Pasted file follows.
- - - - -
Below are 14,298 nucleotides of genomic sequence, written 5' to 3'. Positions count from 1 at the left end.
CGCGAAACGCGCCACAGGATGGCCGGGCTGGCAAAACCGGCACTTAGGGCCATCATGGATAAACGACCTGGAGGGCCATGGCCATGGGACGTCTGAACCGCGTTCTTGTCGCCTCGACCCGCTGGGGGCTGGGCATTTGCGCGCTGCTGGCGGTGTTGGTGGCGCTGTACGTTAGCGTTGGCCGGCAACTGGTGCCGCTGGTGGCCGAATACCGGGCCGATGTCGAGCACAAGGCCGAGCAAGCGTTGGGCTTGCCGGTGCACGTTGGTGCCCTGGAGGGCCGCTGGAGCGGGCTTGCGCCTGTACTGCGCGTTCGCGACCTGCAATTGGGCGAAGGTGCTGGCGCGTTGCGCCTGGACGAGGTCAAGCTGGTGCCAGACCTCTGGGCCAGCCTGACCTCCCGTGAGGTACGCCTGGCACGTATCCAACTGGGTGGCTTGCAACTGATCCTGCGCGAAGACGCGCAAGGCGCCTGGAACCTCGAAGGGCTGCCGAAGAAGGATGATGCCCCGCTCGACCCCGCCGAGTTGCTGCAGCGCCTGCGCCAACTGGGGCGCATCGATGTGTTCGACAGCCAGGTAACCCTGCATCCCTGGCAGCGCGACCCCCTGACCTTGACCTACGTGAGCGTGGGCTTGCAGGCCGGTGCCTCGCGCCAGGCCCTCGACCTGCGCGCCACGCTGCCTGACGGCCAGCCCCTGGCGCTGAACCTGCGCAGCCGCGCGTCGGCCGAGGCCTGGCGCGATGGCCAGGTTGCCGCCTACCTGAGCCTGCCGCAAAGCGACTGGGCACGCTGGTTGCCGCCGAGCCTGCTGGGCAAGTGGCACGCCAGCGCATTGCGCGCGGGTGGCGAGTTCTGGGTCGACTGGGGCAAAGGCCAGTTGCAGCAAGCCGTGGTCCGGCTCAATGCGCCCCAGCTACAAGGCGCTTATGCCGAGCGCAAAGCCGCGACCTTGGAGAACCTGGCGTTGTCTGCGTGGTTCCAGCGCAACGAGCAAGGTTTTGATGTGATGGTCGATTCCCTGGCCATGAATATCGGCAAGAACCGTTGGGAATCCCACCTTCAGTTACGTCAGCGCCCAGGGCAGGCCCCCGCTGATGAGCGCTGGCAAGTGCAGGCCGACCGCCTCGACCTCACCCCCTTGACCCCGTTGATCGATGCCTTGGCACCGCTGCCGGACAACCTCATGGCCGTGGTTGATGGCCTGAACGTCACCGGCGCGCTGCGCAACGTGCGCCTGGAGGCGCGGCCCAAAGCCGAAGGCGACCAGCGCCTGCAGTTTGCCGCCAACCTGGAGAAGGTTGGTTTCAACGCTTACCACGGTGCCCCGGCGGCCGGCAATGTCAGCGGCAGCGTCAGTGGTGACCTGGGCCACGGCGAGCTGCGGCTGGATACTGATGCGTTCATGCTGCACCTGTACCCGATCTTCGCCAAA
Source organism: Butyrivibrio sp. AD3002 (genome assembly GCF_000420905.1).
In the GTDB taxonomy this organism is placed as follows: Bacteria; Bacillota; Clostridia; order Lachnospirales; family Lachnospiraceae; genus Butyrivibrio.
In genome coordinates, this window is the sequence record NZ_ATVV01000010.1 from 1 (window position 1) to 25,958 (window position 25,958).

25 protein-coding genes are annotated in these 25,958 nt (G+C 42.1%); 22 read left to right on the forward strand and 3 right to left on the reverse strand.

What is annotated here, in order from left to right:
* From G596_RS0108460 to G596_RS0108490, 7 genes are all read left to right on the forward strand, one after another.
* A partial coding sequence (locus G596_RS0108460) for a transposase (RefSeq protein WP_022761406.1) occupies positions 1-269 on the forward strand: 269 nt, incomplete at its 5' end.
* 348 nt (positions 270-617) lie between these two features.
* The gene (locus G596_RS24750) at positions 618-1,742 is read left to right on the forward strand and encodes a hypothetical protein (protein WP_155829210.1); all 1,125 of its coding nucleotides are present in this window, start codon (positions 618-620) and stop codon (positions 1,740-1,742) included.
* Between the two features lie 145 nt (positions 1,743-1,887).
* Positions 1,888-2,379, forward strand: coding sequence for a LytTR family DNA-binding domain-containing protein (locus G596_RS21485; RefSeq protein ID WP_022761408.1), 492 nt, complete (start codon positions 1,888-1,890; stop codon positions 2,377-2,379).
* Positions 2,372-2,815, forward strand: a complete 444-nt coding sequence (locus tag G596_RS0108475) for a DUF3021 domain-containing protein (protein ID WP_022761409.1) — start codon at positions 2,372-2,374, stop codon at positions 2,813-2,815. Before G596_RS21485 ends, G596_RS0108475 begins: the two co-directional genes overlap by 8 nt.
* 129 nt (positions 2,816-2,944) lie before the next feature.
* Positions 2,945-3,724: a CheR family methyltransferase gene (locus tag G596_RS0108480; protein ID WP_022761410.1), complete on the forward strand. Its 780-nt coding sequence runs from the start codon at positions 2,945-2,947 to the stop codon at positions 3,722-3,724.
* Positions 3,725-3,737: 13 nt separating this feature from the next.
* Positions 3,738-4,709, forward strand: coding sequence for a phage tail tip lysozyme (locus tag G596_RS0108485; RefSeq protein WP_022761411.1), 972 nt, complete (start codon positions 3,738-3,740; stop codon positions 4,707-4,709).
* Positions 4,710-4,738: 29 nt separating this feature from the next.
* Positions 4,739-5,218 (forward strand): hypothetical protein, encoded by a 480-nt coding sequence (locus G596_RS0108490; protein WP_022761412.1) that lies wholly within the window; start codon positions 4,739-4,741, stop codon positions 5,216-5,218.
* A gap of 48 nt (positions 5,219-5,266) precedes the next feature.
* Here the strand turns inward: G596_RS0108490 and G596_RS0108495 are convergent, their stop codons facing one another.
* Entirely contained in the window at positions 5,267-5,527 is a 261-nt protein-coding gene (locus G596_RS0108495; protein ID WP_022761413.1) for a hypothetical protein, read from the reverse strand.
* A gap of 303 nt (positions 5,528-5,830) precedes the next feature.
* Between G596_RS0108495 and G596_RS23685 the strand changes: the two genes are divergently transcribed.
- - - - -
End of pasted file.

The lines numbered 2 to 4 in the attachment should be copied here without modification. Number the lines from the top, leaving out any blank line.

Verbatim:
CGCGAAACGCGCCACAGGATGGCCGGGCTGGCAAAACCGGCACTTAGGGCCATCATGGATAAACGACCTGGAGGGCCATGGCCATGGGACGTCTGAACCGCGTTCTTGTCGCCTCGACCCGCTGGGGGCTGGGCATTTGCGCGCTGCTGGCGGTGTTGGTGGCGCTGTACGTTAGCGTTGGCCGGCAACTGGTGCCGCTGGTGGCCGAATACCGGGCCGATGTCGAGCACAAGGCCGAGCAAGCGTTGGGCTTGCCGGTGCACGTTGGTGCCCTGGAGGGCCGCTGGAGCGGGCTTGCGCCTGTACTGCGCGTTCGCGACCTGCAATTGGGCGAAGGTGCTGGCGCGTTGCGCCTGGACGAGGTCAAGCTGGTGCCAGACCTCTGGGCCAGCCTGACCTCCCGTGAGGTACGCCTGGCACGTATCCAACTGGGTGGCTTGCAACTGATCCTGCGCGAAGACGCGCAAGGCGCCTGGAACCTCGAAGGGCTGCCGAAGAAGGATGATGCCCCGCTCGACCCCGCCGAGTTGCTGCAGCGCCTGCGCCAACTGGGGCGCATCGATGTGTTCGACAGCCAGGTAACCCTGCATCCCTGGCAGCGCGACCCCCTGACCTTGACCTACGTGAGCGTGGGCTTGCAGGCCGGTGCCTCGCGCCAGGCCCTCGACCTGCGCGCCACGCTGCCTGACGGCCAGCCCCTGGCGCTGAACCTGCGCAGCCGCGCGTCGGCCGAGGCCTGGCGCGATGGCCAGGTTGCCGCCTACCTGAGCCTGCCGCAAAGCGACTGGGCACGCTGGTTGCCGCCGAGCCTGCTGGGCAAGTGGCACGCCAGCGCATTGCGCGCGGGTGGCGAGTTCTGGGTCGACTGGGGCAAAGGCCAGTTGCAGCAAGCCGTGGTCCGGCTCAATGCGCCCCAGCTACAAGGCGCTTATGCCGAGCGCAAAGCCGCGACCTTGGAGAACCTGGCGTTGTCTGCGTGGTTCCAGCGCAACGAGCAAGGTTTTGATGTGATGGTCGATTCCCTGGCCATGAATATCGGCAAGAACCGTTGGGAATCCCACCTTCAGTTACGTCAGCGCCCAGGGCAGGCCCCCGCTGATGAGCGCTGGCAAGTGCAGGCCGACCGCCTCGACCTCACCCCCTTGACCCCGTTGATCGATGCCTTGGCACCGCTGCCGGACAACCTCATGGCCGTGGTTGATGGCCTGAACGTCACCGGCGCGCTGCGCAACGTGCGCCTGGAGGCGCGGCCCAAAGCCGAAGGCGACCAGCGCCTGCAGTTTGCCGCCAACCTGGAGAAGGTTGGTTTCAACGCTTACCACGGTGCCCCGGCGGCCGGCAATGTCAGCGGCAGCGTCAGTGGTGACCTGGGCCACGGCGAGCTGCGGCTGGATACTGATGCGTTCATGCTGCACCTGTACCCGATCTTCGCCAAA
Source organism: Butyrivibrio sp. AD3002 (genome assembly GCF_000420905.1).
In the GTDB taxonomy this organism is placed as follows: Bacteria; Bacillota; Clostridia; order Lachnospirales; family Lachnospiraceae; genus Butyrivibrio.